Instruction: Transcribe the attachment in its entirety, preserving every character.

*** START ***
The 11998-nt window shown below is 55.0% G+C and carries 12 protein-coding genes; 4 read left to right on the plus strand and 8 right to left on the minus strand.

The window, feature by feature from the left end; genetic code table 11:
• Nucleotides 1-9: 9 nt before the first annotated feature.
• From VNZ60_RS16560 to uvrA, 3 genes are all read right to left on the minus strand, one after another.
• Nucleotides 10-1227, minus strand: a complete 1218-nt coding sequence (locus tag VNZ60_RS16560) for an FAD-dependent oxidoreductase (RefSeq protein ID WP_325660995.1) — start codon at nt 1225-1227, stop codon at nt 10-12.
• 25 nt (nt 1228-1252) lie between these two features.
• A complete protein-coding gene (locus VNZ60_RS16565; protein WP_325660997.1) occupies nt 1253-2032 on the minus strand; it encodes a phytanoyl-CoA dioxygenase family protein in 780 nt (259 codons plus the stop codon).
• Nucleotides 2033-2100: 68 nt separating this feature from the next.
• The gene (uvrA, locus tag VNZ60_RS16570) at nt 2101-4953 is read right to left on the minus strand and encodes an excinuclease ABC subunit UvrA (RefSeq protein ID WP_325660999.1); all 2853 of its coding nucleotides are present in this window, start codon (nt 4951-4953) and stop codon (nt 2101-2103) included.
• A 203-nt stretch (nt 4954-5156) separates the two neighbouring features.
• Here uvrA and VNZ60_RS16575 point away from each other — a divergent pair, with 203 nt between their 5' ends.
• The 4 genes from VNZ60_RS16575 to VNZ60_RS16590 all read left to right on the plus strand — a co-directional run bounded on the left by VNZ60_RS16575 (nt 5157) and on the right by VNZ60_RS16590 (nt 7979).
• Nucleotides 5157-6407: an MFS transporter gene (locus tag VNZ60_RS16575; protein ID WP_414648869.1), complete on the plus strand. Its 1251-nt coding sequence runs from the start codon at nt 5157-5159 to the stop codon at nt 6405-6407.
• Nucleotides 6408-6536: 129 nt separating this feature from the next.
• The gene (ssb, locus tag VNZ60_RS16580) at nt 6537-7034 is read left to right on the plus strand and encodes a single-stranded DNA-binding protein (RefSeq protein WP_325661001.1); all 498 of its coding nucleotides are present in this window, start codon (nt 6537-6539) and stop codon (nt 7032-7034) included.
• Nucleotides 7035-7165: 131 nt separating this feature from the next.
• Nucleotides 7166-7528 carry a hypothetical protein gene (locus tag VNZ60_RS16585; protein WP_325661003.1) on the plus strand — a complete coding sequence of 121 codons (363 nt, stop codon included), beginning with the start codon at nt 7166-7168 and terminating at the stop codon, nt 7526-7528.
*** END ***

The 11998-nt window shown below is 55.0% G+C and carries 12 protein-coding genes; 4 read left to right on the plus strand and 8 right to left on the minus strand.

The window, feature by feature from the left end; genetic code table 11:
• Nucleotides 1-9: 9 nt before the first annotated feature.
• From VNZ60_RS16560 to uvrA, 3 genes are all read right to left on the minus strand, one after another.
• Nucleotides 10-1227, minus strand: a complete 1218-nt coding sequence (locus tag VNZ60_RS16560) for an FAD-dependent oxidoreductase (RefSeq protein ID WP_325660995.1) — start codon at nt 1225-1227, stop codon at nt 10-12.
• 25 nt (nt 1228-1252) lie between these two features.
• A complete protein-coding gene (locus VNZ60_RS16565; protein WP_325660997.1) occupies nt 1253-2032 on the minus strand; it encodes a phytanoyl-CoA dioxygenase family protein in 780 nt (259 codons plus the stop codon).
• Nucleotides 2033-2100: 68 nt separating this feature from the next.
• The gene (uvrA, locus tag VNZ60_RS16570) at nt 2101-4953 is read right to left on the minus strand and encodes an excinuclease ABC subunit UvrA (RefSeq protein ID WP_325660999.1); all 2853 of its coding nucleotides are present in this window, start codon (nt 4951-4953) and stop codon (nt 2101-2103) included.
• A 203-nt stretch (nt 4954-5156) separates the two neighbouring features.
• Here uvrA and VNZ60_RS16575 point away from each other — a divergent pair, with 203 nt between their 5' ends.
• The 4 genes from VNZ60_RS16575 to VNZ60_RS16590 all read left to right on the plus strand — a co-directional run bounded on the left by VNZ60_RS16575 (nt 5157) and on the right by VNZ60_RS16590 (nt 7979).
• Nucleotides 5157-6407: an MFS transporter gene (locus tag VNZ60_RS16575; protein ID WP_414648869.1), complete on the plus strand. Its 1251-nt coding sequence runs from the start codon at nt 5157-5159 to the stop codon at nt 6405-6407.
• Nucleotides 6408-6536: 129 nt separating this feature from the next.
• The gene (ssb, locus tag VNZ60_RS16580) at nt 6537-7034 is read left to right on the plus strand and encodes a single-stranded DNA-binding protein (RefSeq protein WP_325661001.1); all 498 of its coding nucleotides are present in this window, start codon (nt 6537-6539) and stop codon (nt 7032-7034) included.
• Nucleotides 7035-7165: 131 nt separating this feature from the next.
• Nucleotides 7166-7528 carry a hypothetical protein gene (locus tag VNZ60_RS16585; protein WP_325661003.1) on the plus strand — a complete coding sequence of 121 codons (363 nt, stop codon included), beginning with the start codon at nt 7166-7168 and terminating at the stop codon, nt 7526-7528.